This March could be Lexington's 10th coldest; last year it was the warmest

jwarren@herald-leader.comMarch 25, 2013 

  • Lexington's 10 coldest

    Months of March

    ■ 29.7 degrees, 1960

    ■ 34.8, 1947

    ■ 35.8, 1906

    ■ 35.9, 1915

    ■ 36.7, 1926

    ■ 37, 1932

    ■ 37.7, 1896

    ■ 37.9, 1965

    ■ 37.8, 1931

    ■ 38.5, 1941

    Source: WKYT-TV meteorologist Chris Bailey

Winter just isn't ready to let go yet, as Lexingtonians learned when they awoke Monday morning and found the city decorated in white.

Snow with additional accumulation is expected to continue Tuesday morning, with low temperatures to go with it. That's quite a change from this time last year.

The high temperature in Lexington on March 25, 2012, was a balmy 69 degrees Fahrenheit — 33 degrees above Monday morning's high of 36.

As you might remember, March 2012 was the warmest month of March on record in Lexington, with an average temperature of 56.3 degrees.

The "normal" average temperature for March in Lexington is 45.5, WKYT-TV meteorologist Chris Bailey said.

So far, the average for this March has been 39.0, a 17.3-degree drop from last year to this year.

For further comparison, the National Weather Service said that previous highs for March 25 included 39 degrees in 2011, 59 in 2010, 63 in 2009 and 58 in 2008.

If the chill continues just a few more days, March 2013 could go down as the 10th-coldest March on record here, Bailey said.

"We're literally at number 11 or 12 right now," Bailey said Monday. "We're going to stay in the 30s for highs right through Wednesday. So we have a real shot at cracking the top 10."

The city came off pretty well in Monday's snowfall. Streets and roads stayed generally free of snow, and the heaviest snow accumulation was in southeastern Kentucky.

"What we're getting really is a glancing blow from a very big late-March winter storm that started in the Colorado Rockies," Bailey said. "It will move through the Ohio Valley and into parts of the Mid-Atlantic and Northeastern states later Monday and tomorrow."

Bailey predicted that Lexington could see another inch of snow as flurries continue into Tuesday, and cool weather could continue into April. When cold weather lingers into April in Kentucky, the weather often turns stormy in late April and early May, he said.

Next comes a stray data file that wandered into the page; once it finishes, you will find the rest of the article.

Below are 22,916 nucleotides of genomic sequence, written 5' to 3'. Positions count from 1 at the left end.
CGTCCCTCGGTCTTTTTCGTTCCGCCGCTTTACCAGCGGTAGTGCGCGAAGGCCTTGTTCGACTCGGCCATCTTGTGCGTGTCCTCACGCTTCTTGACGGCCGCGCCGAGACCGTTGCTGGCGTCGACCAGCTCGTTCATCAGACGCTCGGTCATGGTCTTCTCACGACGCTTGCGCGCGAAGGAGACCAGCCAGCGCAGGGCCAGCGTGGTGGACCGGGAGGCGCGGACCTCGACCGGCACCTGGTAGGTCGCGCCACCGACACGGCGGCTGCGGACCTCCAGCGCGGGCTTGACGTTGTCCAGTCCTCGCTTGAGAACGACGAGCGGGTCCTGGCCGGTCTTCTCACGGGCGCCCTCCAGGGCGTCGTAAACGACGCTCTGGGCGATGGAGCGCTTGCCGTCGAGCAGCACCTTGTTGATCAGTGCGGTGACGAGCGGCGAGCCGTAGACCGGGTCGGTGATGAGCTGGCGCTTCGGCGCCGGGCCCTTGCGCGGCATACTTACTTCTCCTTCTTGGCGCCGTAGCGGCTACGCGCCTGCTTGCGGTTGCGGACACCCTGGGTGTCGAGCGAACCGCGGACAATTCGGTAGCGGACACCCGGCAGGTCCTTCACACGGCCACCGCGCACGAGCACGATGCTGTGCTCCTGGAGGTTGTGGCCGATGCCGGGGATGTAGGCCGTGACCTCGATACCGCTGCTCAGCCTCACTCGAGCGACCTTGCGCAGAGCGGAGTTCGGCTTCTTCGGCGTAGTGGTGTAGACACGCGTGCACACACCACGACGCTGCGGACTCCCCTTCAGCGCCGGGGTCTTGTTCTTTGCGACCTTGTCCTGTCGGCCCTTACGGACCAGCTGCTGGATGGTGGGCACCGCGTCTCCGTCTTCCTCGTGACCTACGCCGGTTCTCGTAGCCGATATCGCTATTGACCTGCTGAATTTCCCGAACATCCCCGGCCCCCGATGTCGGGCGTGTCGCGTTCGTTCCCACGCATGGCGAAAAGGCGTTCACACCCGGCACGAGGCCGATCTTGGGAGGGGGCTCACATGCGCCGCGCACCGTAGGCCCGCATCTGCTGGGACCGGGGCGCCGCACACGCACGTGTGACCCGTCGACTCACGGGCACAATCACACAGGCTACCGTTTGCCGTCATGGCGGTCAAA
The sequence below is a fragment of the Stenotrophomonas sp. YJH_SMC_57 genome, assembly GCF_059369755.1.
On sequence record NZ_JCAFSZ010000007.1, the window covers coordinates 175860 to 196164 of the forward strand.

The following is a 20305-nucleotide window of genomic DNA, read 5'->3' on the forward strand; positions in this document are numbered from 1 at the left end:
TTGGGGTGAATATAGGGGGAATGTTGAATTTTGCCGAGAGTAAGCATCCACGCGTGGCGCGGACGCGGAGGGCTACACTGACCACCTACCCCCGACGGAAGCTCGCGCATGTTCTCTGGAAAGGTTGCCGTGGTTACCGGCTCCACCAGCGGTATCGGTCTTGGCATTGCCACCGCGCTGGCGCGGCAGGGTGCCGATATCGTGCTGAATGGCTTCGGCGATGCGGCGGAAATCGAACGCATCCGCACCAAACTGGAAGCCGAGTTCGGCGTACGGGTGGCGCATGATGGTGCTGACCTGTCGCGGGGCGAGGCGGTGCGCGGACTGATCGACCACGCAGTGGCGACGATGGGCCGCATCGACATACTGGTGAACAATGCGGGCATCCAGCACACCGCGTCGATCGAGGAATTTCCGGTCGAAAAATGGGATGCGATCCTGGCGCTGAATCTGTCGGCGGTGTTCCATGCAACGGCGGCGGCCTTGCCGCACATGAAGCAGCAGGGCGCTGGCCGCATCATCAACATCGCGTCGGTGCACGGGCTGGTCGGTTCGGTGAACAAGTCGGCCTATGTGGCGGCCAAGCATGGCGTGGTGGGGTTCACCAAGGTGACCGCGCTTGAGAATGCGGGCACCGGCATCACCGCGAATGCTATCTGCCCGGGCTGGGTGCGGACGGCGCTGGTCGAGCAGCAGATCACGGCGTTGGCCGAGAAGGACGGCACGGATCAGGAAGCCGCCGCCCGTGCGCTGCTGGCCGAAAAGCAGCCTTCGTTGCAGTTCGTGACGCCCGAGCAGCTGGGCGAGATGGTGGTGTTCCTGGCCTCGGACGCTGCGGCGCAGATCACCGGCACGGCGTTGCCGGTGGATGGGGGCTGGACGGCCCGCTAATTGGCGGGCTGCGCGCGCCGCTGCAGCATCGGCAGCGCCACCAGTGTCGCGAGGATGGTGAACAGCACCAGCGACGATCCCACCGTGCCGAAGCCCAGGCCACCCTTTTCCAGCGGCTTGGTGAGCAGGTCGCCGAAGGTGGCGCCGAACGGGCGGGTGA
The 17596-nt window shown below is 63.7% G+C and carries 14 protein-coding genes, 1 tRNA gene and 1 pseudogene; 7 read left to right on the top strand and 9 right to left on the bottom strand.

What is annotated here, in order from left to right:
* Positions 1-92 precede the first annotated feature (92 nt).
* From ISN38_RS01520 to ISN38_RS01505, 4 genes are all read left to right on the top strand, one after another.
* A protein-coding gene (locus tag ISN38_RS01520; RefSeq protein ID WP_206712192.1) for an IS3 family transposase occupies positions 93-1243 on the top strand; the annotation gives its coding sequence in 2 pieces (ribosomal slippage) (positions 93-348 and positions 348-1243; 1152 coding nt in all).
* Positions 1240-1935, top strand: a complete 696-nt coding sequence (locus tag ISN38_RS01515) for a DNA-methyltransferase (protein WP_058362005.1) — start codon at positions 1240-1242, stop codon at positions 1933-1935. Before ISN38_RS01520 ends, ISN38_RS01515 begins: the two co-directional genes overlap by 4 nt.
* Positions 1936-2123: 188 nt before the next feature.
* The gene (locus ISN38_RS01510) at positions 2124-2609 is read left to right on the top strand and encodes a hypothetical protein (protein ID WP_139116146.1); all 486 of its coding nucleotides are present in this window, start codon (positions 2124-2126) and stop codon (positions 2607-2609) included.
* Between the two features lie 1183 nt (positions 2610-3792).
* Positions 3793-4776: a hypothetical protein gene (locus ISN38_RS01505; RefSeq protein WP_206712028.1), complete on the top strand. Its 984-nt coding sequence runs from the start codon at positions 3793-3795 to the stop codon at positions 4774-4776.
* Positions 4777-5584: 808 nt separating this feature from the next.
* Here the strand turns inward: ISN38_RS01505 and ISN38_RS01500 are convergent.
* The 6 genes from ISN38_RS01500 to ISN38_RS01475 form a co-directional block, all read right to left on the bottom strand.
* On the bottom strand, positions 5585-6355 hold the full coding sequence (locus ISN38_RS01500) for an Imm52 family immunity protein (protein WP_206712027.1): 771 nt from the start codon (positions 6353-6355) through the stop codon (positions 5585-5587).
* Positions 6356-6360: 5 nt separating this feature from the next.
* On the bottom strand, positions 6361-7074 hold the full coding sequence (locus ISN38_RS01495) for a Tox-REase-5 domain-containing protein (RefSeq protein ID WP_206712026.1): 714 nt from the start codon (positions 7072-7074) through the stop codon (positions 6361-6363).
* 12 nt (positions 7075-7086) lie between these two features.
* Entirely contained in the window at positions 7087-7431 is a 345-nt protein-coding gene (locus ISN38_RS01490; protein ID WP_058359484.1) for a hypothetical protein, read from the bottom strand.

March is known for variable weather, but Bailey said that having the warmest March on record immediately followed by one of the coldest is unusual.

"There is no discernible trend as to whether it's getting warmer or colder, because this is one of those months where we do get lots of ups and downs," he said. "It just so happens that last year and this year are opposite ends of the spectrum."

Bailey said, however, that in recent years, "extremes are becoming the new normal" in weather.

This winter, the coldest weather has been concentrated in the latter part of the season, he said. For example, March so far has been colder than December 2012.

"Our winter definitely has been weighted toward the second half," Bailey said. "From about the second week of February until now, it's been consistently colder than normal."

Even though Lexington hasn't had any major snowstorms this winter, overall snowfall is running normal to above normal, according to Bailey.

"We haven't had a big snow, but we've had a lot of nickel and dime snows that have added up," he said. "From Lexington north, we are normal to above normal in snowfall now for the winter. If you get up to around Covington and places like that, they're pretty solidly above normal.

"But if you go south of Richmond, they're well below normal. So again, we're getting extremes, even in the same winter, occurring within about 100 miles."


Lexington's 10 coldest

Months of March

■ 29.7 degrees, 1960

■ 34.8, 1947

■ 35.8, 1906

■ 35.9, 1915

■ 36.7, 1926

■ 37, 1932

■ 37.7, 1896

■ 37.9, 1965

■ 37.8, 1931

■ 38.5, 1941

Source: WKYT-TV meteorologist Chris Bailey

Jim Warren: (859) 231-3255.

Lexington Herald-Leader is pleased to provide this opportunity to share information, experiences and observations about what's in the news. Some of the comments may be reprinted elsewhere in the site or in the newspaper. We encourage lively, open debate on the issues of the day, and ask that you refrain from profanity, hate speech, personal comments and remarks that are off point. Thank you for taking the time to offer your thoughts.

Commenting FAQs | Terms of Service